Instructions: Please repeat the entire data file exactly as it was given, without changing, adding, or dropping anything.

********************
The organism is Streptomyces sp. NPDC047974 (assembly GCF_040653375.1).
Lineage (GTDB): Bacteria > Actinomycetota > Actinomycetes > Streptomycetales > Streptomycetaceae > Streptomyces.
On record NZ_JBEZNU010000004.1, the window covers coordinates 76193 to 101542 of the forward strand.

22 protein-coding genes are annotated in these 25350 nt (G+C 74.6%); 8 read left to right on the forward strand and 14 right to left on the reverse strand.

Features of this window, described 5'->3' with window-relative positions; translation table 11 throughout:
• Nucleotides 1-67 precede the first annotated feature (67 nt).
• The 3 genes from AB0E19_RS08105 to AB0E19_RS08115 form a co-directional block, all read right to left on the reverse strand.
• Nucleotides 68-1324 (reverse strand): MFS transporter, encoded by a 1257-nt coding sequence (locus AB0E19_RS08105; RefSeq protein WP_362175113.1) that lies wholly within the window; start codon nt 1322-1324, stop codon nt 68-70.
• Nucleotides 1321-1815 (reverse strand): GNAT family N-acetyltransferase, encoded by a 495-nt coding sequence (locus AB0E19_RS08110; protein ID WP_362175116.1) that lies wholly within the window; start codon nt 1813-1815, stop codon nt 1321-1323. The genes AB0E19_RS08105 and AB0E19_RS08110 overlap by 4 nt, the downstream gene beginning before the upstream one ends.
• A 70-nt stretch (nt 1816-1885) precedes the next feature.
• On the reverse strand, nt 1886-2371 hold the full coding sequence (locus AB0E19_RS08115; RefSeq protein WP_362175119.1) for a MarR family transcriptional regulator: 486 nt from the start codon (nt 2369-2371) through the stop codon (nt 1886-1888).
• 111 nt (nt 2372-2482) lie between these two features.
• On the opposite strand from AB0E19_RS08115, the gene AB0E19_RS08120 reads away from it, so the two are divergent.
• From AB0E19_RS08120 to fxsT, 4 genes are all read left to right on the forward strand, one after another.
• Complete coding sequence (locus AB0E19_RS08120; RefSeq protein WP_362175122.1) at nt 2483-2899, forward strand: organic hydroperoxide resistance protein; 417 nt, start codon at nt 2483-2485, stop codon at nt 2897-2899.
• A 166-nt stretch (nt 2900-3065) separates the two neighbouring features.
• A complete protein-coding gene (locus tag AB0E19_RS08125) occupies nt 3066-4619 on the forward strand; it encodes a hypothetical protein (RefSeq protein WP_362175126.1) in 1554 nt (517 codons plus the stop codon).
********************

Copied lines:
The organism is Streptomyces sp. NPDC047974 (assembly GCF_040653375.1).
Lineage (GTDB): Bacteria > Actinomycetota > Actinomycetes > Streptomycetales > Streptomycetaceae > Streptomyces.
On record NZ_JBEZNU010000004.1, the window covers coordinates 76193 to 101542 of the forward strand.

22 protein-coding genes are annotated in these 25350 nt (G+C 74.6%); 8 read left to right on the forward strand and 14 right to left on the reverse strand.

Features of this window, described 5'->3' with window-relative positions; translation table 11 throughout:
• Nucleotides 1-67 precede the first annotated feature (67 nt).
• The 3 genes from AB0E19_RS08105 to AB0E19_RS08115 form a co-directional block, all read right to left on the reverse strand.
• Nucleotides 68-1324 (reverse strand): MFS transporter, encoded by a 1257-nt coding sequence (locus AB0E19_RS08105; RefSeq protein WP_362175113.1) that lies wholly within the window; start codon nt 1322-1324, stop codon nt 68-70.
• Nucleotides 1321-1815 (reverse strand): GNAT family N-acetyltransferase, encoded by a 495-nt coding sequence (locus AB0E19_RS08110; protein ID WP_362175116.1) that lies wholly within the window; start codon nt 1813-1815, stop codon nt 1321-1323. The genes AB0E19_RS08105 and AB0E19_RS08110 overlap by 4 nt, the downstream gene beginning before the upstream one ends.
• A 70-nt stretch (nt 1816-1885) precedes the next feature.
• On the reverse strand, nt 1886-2371 hold the full coding sequence (locus AB0E19_RS08115; RefSeq protein WP_362175119.1) for a MarR family transcriptional regulator: 486 nt from the start codon (nt 2369-2371) through the stop codon (nt 1886-1888).
• 111 nt (nt 2372-2482) lie between these two features.
• On the opposite strand from AB0E19_RS08115, the gene AB0E19_RS08120 reads away from it, so the two are divergent.
• From AB0E19_RS08120 to fxsT, 4 genes are all read left to right on the forward strand, one after another.
• Complete coding sequence (locus AB0E19_RS08120; RefSeq protein WP_362175122.1) at nt 2483-2899, forward strand: organic hydroperoxide resistance protein; 417 nt, start codon at nt 2483-2485, stop codon at nt 2897-2899.
• A 166-nt stretch (nt 2900-3065) separates the two neighbouring features.
• A complete protein-coding gene (locus tag AB0E19_RS08125) occupies nt 3066-4619 on the forward strand; it encodes a hypothetical protein (RefSeq protein WP_362175126.1) in 1554 nt (517 codons plus the stop codon).